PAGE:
Tributes poured in from around the world as legendary Test cricketer and former Pakistan captain, Hanif Mohammad passed away late on Thursday afternoon at the age of 81. Rated as one of the world’s best batsmen in his prime, and one of Pakistan’s best even after all these years, Hanif Mohammed wowed the world with his phenomenal concentration, immaculate defensive technique and natural skill.

His best – and a perfect illustration of these skills – was an epic 337 as Pakistan saved the Barbados Test in 1958 while following on. It was the longest first-class innings then. At 970 minutes, it is still the longest Test innings. Hanif also held the record for the highest first-class score, at 499 scored in 1957, and he held that record for 35 years until Brian Lara bested his total by 2 runs. He was the original “Little Master” before Sachin Tendulkar was bestowed with that moniker – in a nod to Hanif himself.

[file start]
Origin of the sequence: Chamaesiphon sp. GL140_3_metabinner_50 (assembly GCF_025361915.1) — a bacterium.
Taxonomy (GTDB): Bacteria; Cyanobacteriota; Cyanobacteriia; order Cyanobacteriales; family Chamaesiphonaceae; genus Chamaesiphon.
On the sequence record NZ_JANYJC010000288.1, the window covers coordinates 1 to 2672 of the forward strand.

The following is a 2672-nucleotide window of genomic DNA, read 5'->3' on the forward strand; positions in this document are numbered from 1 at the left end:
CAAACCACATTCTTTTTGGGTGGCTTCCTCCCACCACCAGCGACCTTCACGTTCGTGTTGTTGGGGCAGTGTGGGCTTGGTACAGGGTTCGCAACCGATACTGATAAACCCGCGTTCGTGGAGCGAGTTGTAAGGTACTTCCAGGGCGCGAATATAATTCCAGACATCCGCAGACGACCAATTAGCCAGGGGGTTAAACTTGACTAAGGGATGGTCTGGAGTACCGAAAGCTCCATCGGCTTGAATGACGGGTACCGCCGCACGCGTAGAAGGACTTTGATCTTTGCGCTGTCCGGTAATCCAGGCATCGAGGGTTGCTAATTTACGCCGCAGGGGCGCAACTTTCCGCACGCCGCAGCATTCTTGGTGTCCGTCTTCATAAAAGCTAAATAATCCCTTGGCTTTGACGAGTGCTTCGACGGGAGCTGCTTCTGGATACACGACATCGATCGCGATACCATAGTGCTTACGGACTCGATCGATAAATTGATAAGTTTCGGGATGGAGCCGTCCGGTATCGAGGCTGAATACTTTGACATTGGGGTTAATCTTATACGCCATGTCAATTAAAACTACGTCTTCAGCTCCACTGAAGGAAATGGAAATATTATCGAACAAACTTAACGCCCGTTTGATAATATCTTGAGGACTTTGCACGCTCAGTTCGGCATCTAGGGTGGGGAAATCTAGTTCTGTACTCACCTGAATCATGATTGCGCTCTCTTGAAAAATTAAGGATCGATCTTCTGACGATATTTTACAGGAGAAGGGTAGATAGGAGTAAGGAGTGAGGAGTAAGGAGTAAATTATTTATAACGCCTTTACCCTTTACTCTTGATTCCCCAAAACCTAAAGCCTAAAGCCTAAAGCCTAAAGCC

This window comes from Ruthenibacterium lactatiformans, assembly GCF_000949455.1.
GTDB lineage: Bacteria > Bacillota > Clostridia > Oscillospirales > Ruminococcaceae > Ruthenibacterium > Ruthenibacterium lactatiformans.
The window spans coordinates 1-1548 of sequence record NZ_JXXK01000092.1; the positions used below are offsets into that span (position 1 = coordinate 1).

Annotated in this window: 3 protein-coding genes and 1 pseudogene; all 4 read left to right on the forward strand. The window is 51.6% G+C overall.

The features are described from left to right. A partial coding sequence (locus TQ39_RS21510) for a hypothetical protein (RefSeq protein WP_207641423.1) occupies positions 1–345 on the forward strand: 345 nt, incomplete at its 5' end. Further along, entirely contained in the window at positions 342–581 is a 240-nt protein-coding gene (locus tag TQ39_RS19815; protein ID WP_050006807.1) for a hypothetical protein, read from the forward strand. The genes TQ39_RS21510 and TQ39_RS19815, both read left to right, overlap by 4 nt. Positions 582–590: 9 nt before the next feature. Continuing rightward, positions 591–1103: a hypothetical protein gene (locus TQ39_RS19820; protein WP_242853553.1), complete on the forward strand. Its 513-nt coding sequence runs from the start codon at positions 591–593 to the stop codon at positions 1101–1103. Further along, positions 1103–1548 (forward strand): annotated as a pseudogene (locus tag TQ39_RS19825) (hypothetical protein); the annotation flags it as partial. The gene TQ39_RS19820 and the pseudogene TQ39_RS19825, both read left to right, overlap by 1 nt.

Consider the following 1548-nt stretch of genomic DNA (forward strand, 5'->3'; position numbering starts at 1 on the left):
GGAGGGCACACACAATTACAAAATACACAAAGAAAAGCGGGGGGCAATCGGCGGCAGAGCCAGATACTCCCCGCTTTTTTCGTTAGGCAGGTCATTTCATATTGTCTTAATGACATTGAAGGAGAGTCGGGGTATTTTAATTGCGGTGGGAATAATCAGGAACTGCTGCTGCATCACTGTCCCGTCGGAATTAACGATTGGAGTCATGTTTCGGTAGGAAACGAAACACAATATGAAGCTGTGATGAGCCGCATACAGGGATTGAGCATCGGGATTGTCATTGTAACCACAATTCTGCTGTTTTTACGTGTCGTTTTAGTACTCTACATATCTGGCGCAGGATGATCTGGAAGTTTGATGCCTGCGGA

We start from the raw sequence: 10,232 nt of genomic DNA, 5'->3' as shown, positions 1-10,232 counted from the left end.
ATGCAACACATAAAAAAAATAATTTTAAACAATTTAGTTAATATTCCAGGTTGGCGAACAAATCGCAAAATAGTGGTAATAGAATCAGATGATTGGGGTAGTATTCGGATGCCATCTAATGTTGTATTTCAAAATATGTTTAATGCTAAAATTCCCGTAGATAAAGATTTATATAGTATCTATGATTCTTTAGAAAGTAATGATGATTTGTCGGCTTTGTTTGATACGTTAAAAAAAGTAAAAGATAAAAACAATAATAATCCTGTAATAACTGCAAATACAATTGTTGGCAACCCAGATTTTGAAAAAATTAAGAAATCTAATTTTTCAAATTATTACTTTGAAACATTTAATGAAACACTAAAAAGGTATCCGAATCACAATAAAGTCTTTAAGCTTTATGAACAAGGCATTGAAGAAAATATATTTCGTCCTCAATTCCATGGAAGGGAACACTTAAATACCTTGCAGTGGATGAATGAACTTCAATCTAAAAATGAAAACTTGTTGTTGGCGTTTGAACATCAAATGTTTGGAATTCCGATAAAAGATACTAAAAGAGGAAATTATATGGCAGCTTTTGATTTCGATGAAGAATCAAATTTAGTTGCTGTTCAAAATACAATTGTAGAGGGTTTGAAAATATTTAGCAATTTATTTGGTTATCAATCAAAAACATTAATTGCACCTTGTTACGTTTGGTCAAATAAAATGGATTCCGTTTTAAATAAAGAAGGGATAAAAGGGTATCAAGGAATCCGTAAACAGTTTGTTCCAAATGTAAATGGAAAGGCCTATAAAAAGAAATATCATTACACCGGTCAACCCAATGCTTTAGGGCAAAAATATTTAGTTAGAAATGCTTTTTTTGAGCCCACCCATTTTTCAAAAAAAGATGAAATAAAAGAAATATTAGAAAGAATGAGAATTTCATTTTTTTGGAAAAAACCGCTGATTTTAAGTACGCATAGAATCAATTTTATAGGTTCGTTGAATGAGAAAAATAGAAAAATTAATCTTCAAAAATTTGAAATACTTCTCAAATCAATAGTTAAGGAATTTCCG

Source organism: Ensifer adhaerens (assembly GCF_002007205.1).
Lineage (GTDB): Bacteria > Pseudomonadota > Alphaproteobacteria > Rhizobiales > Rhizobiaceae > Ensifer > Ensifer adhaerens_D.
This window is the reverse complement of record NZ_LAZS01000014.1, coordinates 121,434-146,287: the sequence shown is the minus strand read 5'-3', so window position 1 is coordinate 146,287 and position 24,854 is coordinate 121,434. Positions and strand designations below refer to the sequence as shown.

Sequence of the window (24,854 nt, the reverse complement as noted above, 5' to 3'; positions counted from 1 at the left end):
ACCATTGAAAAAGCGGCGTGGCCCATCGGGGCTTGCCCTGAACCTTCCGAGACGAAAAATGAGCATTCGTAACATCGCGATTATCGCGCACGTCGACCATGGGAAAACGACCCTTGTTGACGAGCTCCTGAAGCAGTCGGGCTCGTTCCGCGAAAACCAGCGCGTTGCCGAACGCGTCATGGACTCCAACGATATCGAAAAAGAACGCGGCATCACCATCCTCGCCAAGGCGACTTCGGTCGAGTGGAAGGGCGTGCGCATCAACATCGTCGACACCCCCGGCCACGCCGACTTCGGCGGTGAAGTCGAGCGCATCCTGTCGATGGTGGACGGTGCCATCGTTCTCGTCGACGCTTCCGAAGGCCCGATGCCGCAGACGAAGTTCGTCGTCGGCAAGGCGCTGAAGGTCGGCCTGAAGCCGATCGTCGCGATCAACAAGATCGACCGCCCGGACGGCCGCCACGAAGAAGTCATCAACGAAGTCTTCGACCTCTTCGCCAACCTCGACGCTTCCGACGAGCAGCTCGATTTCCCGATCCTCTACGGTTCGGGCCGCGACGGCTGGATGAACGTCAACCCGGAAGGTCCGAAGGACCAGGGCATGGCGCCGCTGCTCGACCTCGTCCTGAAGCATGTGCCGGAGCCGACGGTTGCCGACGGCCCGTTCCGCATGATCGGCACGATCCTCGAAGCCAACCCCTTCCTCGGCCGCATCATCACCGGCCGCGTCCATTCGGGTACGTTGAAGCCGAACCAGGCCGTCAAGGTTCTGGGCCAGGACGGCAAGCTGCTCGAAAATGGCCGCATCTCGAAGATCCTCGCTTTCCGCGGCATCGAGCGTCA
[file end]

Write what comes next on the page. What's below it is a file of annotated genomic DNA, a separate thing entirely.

But Mohammed Hanif is not just another great Pakistan cricket player – his legacy is far greater. He was amongst the pioneers of Pakistan cricket; part of a generation that fostered the great teams produced by this cricket crazy country. Hanif played Pakistan’s first test match and has been with the team since then. After retiring he co-founded the magazine ‘The Cricketer Pakistan’ in 1972, which he edited for two decades. He also served as the manager of the formidable Pakistan International Airlines (PIA) team – while also serving another purpose; scurrying Pakistan for raw talent and helping them reach the professional stage.

Mohammed Hanif is a hero of Pakistan’s post partition history – perhaps it’s first from that period. Immortalised in black and white pictures and print articles; he inspired generations of cricketers and continued to serve cricket even after retiring as a player. His contributions cannot be overstated.